Obama family on the trail

Remember how you spent your 9th birthday?  Malia Obama, the 9-year-old daughter of Democratic presidential candidate Barack Obama, spent it in Iowa on the campaign trail today with her dad.  Malia’s younger sister was along for the ride, too, and Obama told reporters that on the drive from Oskaloosa to Pella, he played cards with his daughters and beat them at UNO. The girls met up with some playmates in Pella — the children of Dan and Heather Vroom. (A trampoline in the backyard of the home was a popular place for the younger set.)

The Vrooms hosted an Obama campaign event in their front yard.  The Vroom’s 1909 home in Pella features a photo-op kind of front porch.  There are no rails on the porch (I know, safety hazard) and a tall-backed white wooden rocking chair sat at the ready.  A couple of American flags were flying from the front of the home, with a little bit of red, white and blue bunting thrown in for color on the home which featured a kind of blue-gray paint.

Pella is a predominantly Republican town and some of the Democrats milling about the yard before Obama and his entourage arrived joked that they had no idea there were so many Democrats in the city.  When I asked one person if he knew of any Republicans who were attending the event, he pointed across the street to where folks were standing in a yard.  Later, as Obama began his remarks to the crowd Obama gave a "shout out" to the mayor of Pella — who waved to the crowd in the Vroom’s yard from his (the mayor’s) vantage point in the driveway of the home across the street.

To placate the crowd as it waited (you would not use the phrase "warm up the crowd" on a day like today in Iowa), an Obama campaign staffer stood on the porch, took the microphone and quizzed the crowd on "Obama trivia."  For example:  What major non-political award did Obama win in 1996?  (A grammy) What is Obama’s favorite sport?  (Basketball)  The prizes for correct answers were an Obama campaign t-shirt and gift certificates to a place called "Smokey Joe’s."  (I think it’s a coffee shop, not a pool hall where smokers may congregate.  And yes, the campaign of a person trying to quit smoking was giving out gift certificates to a place called "Smokey."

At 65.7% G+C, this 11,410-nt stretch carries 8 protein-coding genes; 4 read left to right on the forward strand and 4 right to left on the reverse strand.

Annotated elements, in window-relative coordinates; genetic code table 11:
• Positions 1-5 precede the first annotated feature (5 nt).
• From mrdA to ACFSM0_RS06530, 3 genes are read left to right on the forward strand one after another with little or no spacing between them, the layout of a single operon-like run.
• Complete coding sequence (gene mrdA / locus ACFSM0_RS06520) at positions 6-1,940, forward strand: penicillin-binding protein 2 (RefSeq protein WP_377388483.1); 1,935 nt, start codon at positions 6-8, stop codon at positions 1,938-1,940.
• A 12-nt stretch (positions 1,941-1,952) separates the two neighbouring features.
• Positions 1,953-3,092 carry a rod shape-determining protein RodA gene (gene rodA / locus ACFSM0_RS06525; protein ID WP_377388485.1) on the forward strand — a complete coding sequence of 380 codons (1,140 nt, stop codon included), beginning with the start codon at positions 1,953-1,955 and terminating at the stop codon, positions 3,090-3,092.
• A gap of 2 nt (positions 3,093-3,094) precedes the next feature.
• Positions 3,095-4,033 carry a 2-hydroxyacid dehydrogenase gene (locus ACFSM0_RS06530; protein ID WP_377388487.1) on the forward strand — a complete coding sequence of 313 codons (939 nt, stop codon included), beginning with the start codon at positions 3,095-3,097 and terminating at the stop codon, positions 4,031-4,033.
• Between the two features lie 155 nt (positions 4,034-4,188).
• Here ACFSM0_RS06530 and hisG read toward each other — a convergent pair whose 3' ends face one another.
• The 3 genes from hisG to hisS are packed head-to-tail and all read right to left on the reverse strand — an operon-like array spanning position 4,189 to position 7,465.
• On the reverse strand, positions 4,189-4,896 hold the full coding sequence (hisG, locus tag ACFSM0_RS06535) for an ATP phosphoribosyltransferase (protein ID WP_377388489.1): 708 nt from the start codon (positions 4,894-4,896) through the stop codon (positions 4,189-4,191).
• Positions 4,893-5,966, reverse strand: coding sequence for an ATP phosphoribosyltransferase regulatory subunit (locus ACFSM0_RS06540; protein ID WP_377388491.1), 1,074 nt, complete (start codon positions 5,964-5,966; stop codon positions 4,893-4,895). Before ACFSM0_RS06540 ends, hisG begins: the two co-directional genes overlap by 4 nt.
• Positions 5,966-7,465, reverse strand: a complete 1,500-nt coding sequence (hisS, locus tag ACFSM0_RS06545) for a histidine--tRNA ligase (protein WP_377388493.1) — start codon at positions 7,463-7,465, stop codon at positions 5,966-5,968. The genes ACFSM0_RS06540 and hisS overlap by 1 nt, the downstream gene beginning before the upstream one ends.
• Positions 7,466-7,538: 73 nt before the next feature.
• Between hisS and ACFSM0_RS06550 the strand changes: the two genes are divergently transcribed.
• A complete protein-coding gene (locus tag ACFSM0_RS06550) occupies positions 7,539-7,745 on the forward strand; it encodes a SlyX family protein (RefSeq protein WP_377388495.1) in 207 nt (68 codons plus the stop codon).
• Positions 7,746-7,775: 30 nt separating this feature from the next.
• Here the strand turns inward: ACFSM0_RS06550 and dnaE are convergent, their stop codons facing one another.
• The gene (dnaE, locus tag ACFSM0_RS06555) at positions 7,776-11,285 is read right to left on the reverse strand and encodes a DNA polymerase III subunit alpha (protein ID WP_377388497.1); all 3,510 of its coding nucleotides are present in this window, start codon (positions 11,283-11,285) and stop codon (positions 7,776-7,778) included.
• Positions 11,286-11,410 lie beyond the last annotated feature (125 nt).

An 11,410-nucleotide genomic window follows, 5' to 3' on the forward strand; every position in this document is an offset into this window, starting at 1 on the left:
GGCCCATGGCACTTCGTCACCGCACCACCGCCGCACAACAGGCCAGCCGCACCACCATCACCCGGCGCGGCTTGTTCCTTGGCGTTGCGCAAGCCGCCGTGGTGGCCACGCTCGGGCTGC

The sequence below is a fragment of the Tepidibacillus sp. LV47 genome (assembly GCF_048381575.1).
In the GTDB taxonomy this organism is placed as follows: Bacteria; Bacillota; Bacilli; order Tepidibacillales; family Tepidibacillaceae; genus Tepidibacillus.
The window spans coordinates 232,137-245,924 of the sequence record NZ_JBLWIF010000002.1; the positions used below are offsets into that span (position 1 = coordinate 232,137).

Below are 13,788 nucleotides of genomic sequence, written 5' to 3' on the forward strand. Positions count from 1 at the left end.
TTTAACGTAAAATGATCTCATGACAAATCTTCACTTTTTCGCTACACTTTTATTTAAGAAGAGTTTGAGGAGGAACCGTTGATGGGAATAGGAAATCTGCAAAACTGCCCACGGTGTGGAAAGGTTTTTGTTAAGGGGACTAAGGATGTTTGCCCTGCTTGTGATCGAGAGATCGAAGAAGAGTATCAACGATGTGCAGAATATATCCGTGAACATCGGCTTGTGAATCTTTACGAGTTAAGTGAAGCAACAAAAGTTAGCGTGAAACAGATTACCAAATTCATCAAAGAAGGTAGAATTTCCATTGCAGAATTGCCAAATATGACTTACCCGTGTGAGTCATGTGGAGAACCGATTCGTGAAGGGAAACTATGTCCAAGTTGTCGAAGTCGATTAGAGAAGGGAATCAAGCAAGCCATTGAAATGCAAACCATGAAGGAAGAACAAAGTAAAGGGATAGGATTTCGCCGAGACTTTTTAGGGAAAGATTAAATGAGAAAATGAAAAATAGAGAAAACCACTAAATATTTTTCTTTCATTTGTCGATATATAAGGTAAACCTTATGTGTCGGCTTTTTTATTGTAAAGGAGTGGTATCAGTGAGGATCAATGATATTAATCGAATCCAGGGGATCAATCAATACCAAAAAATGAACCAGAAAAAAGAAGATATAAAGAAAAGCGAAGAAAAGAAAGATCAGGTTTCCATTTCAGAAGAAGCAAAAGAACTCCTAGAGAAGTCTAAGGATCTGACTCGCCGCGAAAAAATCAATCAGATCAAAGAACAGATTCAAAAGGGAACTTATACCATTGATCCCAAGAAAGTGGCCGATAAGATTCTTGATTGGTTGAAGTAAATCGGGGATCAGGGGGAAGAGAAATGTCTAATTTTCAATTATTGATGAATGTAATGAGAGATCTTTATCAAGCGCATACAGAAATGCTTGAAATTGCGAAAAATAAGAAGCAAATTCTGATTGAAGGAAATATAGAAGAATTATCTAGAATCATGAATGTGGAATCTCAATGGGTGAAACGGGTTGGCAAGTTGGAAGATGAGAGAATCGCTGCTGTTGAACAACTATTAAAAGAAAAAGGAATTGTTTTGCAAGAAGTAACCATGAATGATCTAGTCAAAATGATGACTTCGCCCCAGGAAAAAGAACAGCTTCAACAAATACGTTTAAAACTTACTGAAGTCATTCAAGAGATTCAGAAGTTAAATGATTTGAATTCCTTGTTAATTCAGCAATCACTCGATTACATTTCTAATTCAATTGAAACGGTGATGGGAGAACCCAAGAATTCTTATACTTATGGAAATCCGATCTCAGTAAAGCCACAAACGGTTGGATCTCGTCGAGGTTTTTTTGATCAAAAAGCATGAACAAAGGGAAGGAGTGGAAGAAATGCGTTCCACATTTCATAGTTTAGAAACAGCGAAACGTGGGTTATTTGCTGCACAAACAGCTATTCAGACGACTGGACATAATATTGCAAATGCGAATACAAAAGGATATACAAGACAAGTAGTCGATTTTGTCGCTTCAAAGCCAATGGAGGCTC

Obama held a news conference before in the backyard before he spoke to the crowd.  "Goodness graciious.  Look at all of you alls," Obama said as he walked out of the back door of the Vroom’s home.  You can listen to the 16 minute news conference by clicking on the audio link at the bottom of this Radio Iowa story.

In that news conference, as in an interview with AP’s Mike Glover, Obama made the assertion that change can’t just be a campaign slogan — a reference to rival Hillary Clinton who has been appearing at rallies this week with her husband festooned with banners reading "Ready for Change!  Ready to Lead! TOUR"  (Yes, two exclamation points and all caps on the word TOUR.)

The crowd in the front yard started clapping in unison a couple of times as Obama stood in the backyard answering reporters’ questions.  Here’s the Radio Iowa story focused on the event that followed in the front yard.  At the conclusion of Obama’s speech, Aretha Franklin began singing "I ain’t no psychiatrist.  I ain’t no doctor with degrees, but it don’t take" — at which point Obama came back to the microphone.

"Hold on.  Before the music comes on," Obama began.  "..There is one thing I forgot to mention.  Folks in Iowa, you guys are discriminating shoppers of presidential candidates.  You kind of like to lift the hood and kick the tires and take us for a test drive, and ‘Yeah, I like that one but I haven’t tried out the Edwards model.  I’m going to try to sort of check that out but I want you to know number one, I would love for all of you to Caucus for me so we’ve got these supporter cards and if you’re willing to support us, please fill one of these out." 

While much of that news conference had been focused on Clinton comparisons, Obama was drawing a comparison with Edwards who now leads in most polls of likely Iowa Caucus-goers.